Re: RARA-AVIS: Jim Doherty's Favorites

Date: 30 Sep 2002


Re your request below:

> Could you give us all an evaluative list,
> say your top 10 favorite
> procedural writers (and, no, I'm not suggesting we
> do another list-a-thon)?
> I'll also vaguely define "favorite" as the authors
> you most enjoy reading. I
> think I have John Wainwright at the top of your
> list, but who comes next?

Since it's the last day of "Procedural Month," it seemed like a good time to respons to your question.

Here are my Top Ten cop writers, in alphabetical order:

DALLAS BARNES: Who I mentioned some time ago in a post called
"Angeleno Cop-Writers." Not as ambitious as Joseph Wambaugh (on whose coat-tails he was sailing), but, on that account, more successfulfor me. His novels about LAPD's Southwest Divisional Station, where he served as a detective for several years, could have become the West Coast version of the 87th Precinct had ne not been seduced by television.

JOHN CREASEY (J.J. MARRIC): Creator of two classic Scotland Yard-based series cops, Roger West under his own name, and George Gideon as Marric. His own favorite among his hundreds of books was a later West entry, LOOK THREE WAYS AT MURDER.

TONY HILLERMAN: Wonderful writing, wonderful settings, wonderful characters, wonderful research, wonderful plotting, wonderful story-telling ability. 'Nuff said.

ED McBAIN: Creator of the 87th Precinct, except for DRAGNET, the most famous example of the police procedural sub-genre. Unlike many long-running series, McBain's kept an amazingly high, amazingly even quality over the years, though I confess I like the early entries best.

GERALD PETIEVITCH: My favorite Fed. His lean, mean, stripped-down prose style, and ultra-profesional cop characters make him the Hammett of procedural writers.

MAURICE PROCTER: Unjustly forgotten, this North Englan copper was the real deal, an honest-to-God career bobby (as opposed to a senior civil servant put in charge of a police force at some point in his career) whose characters were realistic working-class law enforcement professionals.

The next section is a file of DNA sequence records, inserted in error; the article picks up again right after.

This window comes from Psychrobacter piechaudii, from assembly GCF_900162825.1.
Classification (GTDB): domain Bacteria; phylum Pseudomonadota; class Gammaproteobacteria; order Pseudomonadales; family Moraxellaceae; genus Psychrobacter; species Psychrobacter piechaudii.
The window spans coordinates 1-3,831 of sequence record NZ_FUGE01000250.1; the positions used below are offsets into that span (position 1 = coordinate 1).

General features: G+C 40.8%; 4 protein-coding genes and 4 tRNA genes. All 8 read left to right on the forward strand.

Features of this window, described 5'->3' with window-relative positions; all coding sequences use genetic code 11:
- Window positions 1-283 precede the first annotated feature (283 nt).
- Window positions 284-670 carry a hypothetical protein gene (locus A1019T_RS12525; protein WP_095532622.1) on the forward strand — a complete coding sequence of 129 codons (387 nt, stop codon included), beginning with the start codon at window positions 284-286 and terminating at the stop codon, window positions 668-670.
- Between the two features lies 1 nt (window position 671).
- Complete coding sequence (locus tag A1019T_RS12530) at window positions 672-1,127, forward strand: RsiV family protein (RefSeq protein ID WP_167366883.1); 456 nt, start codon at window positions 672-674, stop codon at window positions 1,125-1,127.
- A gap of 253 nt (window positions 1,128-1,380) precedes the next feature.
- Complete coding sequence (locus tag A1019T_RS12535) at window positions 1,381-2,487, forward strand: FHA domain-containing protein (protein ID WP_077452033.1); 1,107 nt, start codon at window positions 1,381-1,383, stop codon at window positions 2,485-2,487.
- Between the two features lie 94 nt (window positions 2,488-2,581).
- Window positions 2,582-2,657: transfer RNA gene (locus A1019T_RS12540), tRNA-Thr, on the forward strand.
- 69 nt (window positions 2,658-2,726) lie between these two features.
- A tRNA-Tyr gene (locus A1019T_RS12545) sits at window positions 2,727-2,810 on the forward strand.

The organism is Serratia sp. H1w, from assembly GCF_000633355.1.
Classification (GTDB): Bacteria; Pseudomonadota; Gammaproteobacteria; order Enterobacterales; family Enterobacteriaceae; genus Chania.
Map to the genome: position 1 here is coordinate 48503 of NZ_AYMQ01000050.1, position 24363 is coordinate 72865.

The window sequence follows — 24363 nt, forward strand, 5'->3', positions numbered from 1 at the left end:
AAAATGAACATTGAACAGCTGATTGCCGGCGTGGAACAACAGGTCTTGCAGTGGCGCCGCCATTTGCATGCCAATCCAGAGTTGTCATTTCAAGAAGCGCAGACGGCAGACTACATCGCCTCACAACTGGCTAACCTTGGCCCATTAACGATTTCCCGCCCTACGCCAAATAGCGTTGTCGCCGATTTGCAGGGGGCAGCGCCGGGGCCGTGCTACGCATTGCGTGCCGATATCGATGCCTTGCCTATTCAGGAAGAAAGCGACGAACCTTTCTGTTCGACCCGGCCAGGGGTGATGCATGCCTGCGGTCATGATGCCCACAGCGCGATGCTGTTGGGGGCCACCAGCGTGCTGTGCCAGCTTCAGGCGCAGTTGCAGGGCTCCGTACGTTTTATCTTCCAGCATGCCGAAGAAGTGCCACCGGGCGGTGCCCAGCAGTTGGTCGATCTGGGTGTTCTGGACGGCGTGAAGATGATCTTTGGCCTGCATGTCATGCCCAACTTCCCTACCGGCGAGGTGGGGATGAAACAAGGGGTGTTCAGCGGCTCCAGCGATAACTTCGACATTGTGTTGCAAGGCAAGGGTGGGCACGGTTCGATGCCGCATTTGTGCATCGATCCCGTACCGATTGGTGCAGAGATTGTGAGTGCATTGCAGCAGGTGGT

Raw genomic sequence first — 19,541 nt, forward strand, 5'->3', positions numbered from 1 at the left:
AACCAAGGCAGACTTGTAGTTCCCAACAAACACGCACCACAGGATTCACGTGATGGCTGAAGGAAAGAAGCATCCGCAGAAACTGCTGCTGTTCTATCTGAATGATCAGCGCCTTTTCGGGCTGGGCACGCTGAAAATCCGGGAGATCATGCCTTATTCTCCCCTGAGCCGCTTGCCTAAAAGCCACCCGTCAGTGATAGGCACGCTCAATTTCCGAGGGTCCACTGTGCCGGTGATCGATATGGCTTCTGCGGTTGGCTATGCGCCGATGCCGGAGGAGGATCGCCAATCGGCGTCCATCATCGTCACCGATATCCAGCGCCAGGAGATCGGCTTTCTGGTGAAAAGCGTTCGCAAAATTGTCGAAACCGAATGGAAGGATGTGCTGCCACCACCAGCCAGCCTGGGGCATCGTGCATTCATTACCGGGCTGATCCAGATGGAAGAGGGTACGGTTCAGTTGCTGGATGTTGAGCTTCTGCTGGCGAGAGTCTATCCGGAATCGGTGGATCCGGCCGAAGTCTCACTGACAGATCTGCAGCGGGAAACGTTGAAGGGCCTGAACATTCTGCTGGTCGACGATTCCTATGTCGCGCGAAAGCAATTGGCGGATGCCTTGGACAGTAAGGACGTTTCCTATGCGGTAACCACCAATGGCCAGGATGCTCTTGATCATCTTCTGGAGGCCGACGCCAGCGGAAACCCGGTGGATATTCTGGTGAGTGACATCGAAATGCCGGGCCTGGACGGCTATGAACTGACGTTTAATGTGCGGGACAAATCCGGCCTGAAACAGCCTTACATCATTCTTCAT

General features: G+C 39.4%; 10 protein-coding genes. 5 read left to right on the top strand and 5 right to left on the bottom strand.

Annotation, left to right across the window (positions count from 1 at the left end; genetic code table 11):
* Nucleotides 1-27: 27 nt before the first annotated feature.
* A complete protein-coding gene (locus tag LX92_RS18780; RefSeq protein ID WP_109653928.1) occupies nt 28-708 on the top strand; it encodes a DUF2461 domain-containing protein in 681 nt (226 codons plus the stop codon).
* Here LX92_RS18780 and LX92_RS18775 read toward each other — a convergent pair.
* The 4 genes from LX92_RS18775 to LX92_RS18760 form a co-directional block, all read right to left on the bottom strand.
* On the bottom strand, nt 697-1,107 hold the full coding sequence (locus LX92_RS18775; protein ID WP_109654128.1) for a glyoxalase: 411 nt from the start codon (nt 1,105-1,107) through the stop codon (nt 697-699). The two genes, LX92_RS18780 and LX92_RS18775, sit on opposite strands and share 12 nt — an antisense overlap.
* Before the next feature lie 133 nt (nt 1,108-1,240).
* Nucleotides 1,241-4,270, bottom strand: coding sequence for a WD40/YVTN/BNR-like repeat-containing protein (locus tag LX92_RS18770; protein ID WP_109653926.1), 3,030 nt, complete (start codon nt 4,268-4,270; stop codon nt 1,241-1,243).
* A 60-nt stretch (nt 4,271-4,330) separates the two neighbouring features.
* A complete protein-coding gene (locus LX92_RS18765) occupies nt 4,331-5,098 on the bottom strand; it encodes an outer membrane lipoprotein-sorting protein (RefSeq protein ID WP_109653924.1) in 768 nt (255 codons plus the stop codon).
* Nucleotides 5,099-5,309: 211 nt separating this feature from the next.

MAJ SJOWALL and PER WAHLOO: Unrepentant Marxists they may have been, but they sure could write, and the Beck novels are among the finest cop novels ever published.

DOROTHY UHNAK: Tough but compassionate, much like her characters. As I said earlier this month, not nearly enough credit goes to her for starting the trend of cops writing novels AND the trend of women authors creating tough, professional, female detectives.

JOHN WAINWRIGHT: Another North England cop who put his experience into his novels. He doesn't belt it out of the park every time he steps up to bat, but when he's on his game, there's no one better.

THOMAS WALSH: The last of "Cap" Shaw's original "Black Mask Boys" to still be actively writing (his "Best Man" is the only genuine procedural in Shaw's HARD-BOILED OMNIBUS, and his "Chance After Chance" won him his second Edgar in the '80s), former police reporter Walsh managed better than just about any other writer to capture the Irish-American culture of Depression-era and post-war New York cops. Out of nearly a dozen novels only four were about cops, but 80 to 90 per cent of his hundreds of short stories, in pulps, slicks, and digests were procedurals.

Authors may make a list like this on the basis of consistent work over time, as opposed to a single great novel. ANd, on the other hand, a novel may make a top ten list without its author being on the corresponding author's list, because they don't specialize in procedurals or don't have a large enough body of work. Here're my top ten cop novels, in publication order.

NIGHTMARE IN MANHATTAN by Thomas Walsh SIGNAL 32 by McKinlay Kantor LAST SEEN WEARING . . . by Hillary Waugh GIDEON'S WEEK by J.J. Marric THE HECKLER by Ed McBain THE BAIT by Dorothy Uhnak THE LAUGHING POLICEMAN by Maj Sjowall and Per Wahloo LISTENING WOMAN by Tony Hillerman ALL ON A SUMMER'S DAY by John Wainwright THE SILENCE OF THE LAMBS by Thomas Harris

Thank for having a Procedural Month, Bill. I really enjoyed it.


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